Tuesday, June 05, 2018

On Desire 2018. Part 28: Revisiting the Death of Desire

Perhaps I should market desirism as a weight loss philosophy. That is what I am going talk about next - the desire to eat.

As I continue my study of “The Nature of Desire,” Fredrico Lauria is going to bring back the subject of the death of desire. (Lauria, Frederico, (2017), “Guise of the Ought-to-Be” In Deonna J. & Lauria F. (eds). The Nature of Desire. Oxford University Press.)

Imagine that Sam desires to see Niagara Falls. Mary offers to take him there. There they are, enjoying the breathtaking panorama. At some point, Sam says, “I want to see Niagara Falls.” “Sam, you are seeing Niagara Falls,” replies a quite surprised Mary. We understand Mary’s astonishment. It is strange to express a desire to see something while in the midst of seeing it. Sam might express a desire to continue seeing the Falls, but this is a different desire than a desire simply to see the Falls. How could he desire simply to see the Falls while he is seeing them and is aware of his doing so? It appears that desire is incompatible with the representation that its content obtains.


I would first like to note that it would be just as strange for Sam to say, before getting to the falls, “I want to continue to see Niagara Falls. Mary would be just as astonished, saying, “But you’re not seeing Niagara Falls.”

Lauria, it seems, would have us believe that, at the instant Sam sees Niagara Falls, his desire to see Niagara Falls suddenly ceases to exist, and a whole new and different desire to continue to see Niagara Falls pops into existence.

This seems rather odd. Instead, wouldn’t it make more sense to say that one and the same desire - Sam’s desire “that I see Niagara Falls” - persists across the transition? We simply have two ways of referring to the desire. That part that exists prior to seeing the falls is “the desire to see the falls”, and the part that exists while seeing the falls is “the desire to continue seeing the falls,” but they refer to the same desire.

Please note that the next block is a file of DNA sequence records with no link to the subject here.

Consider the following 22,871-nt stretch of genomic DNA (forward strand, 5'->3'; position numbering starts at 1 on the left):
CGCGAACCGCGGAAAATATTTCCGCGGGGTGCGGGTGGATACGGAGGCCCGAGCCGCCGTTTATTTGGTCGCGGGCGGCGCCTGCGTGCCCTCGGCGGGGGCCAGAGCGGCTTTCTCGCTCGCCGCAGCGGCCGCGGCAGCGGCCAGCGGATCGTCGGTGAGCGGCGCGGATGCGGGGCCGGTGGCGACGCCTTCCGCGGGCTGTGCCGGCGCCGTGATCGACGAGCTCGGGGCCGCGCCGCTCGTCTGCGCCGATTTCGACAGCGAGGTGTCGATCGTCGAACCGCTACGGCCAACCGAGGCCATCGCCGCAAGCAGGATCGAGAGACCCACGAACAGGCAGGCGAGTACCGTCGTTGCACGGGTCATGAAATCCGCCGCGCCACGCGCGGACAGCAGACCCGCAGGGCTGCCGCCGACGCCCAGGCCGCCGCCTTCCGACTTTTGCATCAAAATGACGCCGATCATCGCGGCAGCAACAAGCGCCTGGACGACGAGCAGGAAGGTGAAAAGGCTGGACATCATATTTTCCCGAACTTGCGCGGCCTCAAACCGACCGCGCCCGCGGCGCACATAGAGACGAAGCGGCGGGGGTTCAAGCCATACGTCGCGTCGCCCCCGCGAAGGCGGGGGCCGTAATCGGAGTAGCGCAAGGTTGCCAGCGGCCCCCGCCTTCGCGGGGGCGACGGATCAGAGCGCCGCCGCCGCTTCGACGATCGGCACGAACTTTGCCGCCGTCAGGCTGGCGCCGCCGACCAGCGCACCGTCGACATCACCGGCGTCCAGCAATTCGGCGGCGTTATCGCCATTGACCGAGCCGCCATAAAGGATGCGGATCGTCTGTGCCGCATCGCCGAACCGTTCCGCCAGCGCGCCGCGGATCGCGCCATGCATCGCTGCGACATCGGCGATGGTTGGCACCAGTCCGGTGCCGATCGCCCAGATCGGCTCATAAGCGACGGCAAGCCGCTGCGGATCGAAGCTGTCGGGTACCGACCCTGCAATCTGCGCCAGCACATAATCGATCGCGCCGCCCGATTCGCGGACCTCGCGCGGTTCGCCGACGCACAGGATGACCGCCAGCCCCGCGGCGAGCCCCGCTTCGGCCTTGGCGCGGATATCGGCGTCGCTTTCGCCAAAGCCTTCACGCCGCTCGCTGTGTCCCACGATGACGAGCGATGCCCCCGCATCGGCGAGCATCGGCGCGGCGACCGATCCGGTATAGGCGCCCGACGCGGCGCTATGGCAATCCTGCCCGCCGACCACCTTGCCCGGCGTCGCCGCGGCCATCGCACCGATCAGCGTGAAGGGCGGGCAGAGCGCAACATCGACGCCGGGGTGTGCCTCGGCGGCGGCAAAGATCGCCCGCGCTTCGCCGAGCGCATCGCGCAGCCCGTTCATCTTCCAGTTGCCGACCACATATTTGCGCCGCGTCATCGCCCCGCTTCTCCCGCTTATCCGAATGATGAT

Speaking about strangeness, imagine Sam climbing to a lookout where he can see the falls and, the instant the falls are in view, turns to Mary and says, “Where do you go for lunch?” No longer having a desire to see the falls, his thoughts move on to the next thing he desires - something to eat. “I thought you wanted to see Niagara Falls?” Mary says in astonishment. “I saw them,” says Sam. We expect the desire to see the falls to persist for a while after actually seeing the falls.

Graham Oddie (Oddie, Graham (2017). "Desire and the Good: in search of the right fit". In Deonna J. & Lauria F. (eds.), The Nature of Desire. Oxford University Press.) provided us of an example of an agent who desires that a God exist. She begins with doubt - sadly resigned to the idea that there is no God. Then she discovers an argument that convinces her. She is happy that a God exists. But then she learns of a flaw in the argument, and sinks into doubt and disappointment. Oddie argues that the best sense to make of what happens here is that the same desire - Oddie calls it a preference - "that God exists" persists through this time period - including the time period in which the agent believed that "God exists" obtained.

The "death of desire" principle is false.

Yet, desires do die. Sam goes to Niagara Falls, he sees Niagara Falls, he continues to see Niagara Falls, but, then, it fades. Sam turns away and moves on to the next thing that interests him . . . lunch. A year later he has a chance to return to Niagara Falls and he says, "I've already seen it. Let's go see the Pyramids."

How do desires die, if not as a result of a belief that the object of the desire obtains?

In my next post I am going to look at appetite, using hunger as my example of a desire that dies when it is satisfied.

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